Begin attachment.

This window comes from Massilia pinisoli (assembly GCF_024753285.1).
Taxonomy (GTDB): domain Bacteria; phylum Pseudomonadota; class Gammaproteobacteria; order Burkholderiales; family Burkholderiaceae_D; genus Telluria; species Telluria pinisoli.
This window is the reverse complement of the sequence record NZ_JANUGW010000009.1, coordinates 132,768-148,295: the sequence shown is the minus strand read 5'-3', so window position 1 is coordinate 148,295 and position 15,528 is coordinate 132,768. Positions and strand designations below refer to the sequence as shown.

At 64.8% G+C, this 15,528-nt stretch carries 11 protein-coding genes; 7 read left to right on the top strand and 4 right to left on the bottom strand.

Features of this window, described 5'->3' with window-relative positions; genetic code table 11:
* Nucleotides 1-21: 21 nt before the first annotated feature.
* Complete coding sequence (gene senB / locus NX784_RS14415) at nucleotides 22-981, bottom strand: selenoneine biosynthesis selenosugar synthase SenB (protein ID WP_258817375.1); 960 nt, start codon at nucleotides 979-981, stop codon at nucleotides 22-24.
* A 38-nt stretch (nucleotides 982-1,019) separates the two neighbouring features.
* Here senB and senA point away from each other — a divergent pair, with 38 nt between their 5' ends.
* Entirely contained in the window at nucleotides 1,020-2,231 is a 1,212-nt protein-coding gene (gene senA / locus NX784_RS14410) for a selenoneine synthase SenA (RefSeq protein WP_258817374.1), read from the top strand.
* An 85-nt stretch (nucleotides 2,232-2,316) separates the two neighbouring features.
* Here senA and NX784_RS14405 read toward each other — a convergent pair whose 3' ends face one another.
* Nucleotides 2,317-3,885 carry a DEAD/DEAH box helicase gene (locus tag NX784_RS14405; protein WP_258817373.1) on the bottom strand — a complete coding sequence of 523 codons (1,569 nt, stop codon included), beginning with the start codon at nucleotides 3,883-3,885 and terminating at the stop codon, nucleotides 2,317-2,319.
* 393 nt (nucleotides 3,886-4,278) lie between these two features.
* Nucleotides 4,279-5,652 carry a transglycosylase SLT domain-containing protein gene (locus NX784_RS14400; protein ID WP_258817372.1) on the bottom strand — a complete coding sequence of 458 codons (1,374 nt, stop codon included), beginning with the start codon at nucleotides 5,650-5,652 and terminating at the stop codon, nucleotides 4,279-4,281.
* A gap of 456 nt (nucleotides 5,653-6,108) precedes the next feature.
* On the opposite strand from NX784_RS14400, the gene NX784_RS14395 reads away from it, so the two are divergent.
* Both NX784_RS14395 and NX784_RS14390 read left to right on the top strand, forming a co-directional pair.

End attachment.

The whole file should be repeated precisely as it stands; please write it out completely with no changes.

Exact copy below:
This window comes from Massilia pinisoli (assembly GCF_024753285.1).
Taxonomy (GTDB): domain Bacteria; phylum Pseudomonadota; class Gammaproteobacteria; order Burkholderiales; family Burkholderiaceae_D; genus Telluria; species Telluria pinisoli.
This window is the reverse complement of the sequence record NZ_JANUGW010000009.1, coordinates 132,768-148,295: the sequence shown is the minus strand read 5'-3', so window position 1 is coordinate 148,295 and position 15,528 is coordinate 132,768. Positions and strand designations below refer to the sequence as shown.

At 64.8% G+C, this 15,528-nt stretch carries 11 protein-coding genes; 7 read left to right on the top strand and 4 right to left on the bottom strand.

Features of this window, described 5'->3' with window-relative positions; genetic code table 11:
* Nucleotides 1-21: 21 nt before the first annotated feature.
* Complete coding sequence (gene senB / locus NX784_RS14415) at nucleotides 22-981, bottom strand: selenoneine biosynthesis selenosugar synthase SenB (protein ID WP_258817375.1); 960 nt, start codon at nucleotides 979-981, stop codon at nucleotides 22-24.
* A 38-nt stretch (nucleotides 982-1,019) separates the two neighbouring features.
* Here senB and senA point away from each other — a divergent pair, with 38 nt between their 5' ends.
* Entirely contained in the window at nucleotides 1,020-2,231 is a 1,212-nt protein-coding gene (gene senA / locus NX784_RS14410) for a selenoneine synthase SenA (RefSeq protein WP_258817374.1), read from the top strand.
* An 85-nt stretch (nucleotides 2,232-2,316) separates the two neighbouring features.
* Here senA and NX784_RS14405 read toward each other — a convergent pair whose 3' ends face one another.
* Nucleotides 2,317-3,885 carry a DEAD/DEAH box helicase gene (locus tag NX784_RS14405; protein WP_258817373.1) on the bottom strand — a complete coding sequence of 523 codons (1,569 nt, stop codon included), beginning with the start codon at nucleotides 3,883-3,885 and terminating at the stop codon, nucleotides 2,317-2,319.
* 393 nt (nucleotides 3,886-4,278) lie between these two features.
* Nucleotides 4,279-5,652 carry a transglycosylase SLT domain-containing protein gene (locus NX784_RS14400; protein ID WP_258817372.1) on the bottom strand — a complete coding sequence of 458 codons (1,374 nt, stop codon included), beginning with the start codon at nucleotides 5,650-5,652 and terminating at the stop codon, nucleotides 4,279-4,281.
* A gap of 456 nt (nucleotides 5,653-6,108) precedes the next feature.
* On the opposite strand from NX784_RS14400, the gene NX784_RS14395 reads away from it, so the two are divergent.
* Both NX784_RS14395 and NX784_RS14390 read left to right on the top strand, forming a co-directional pair.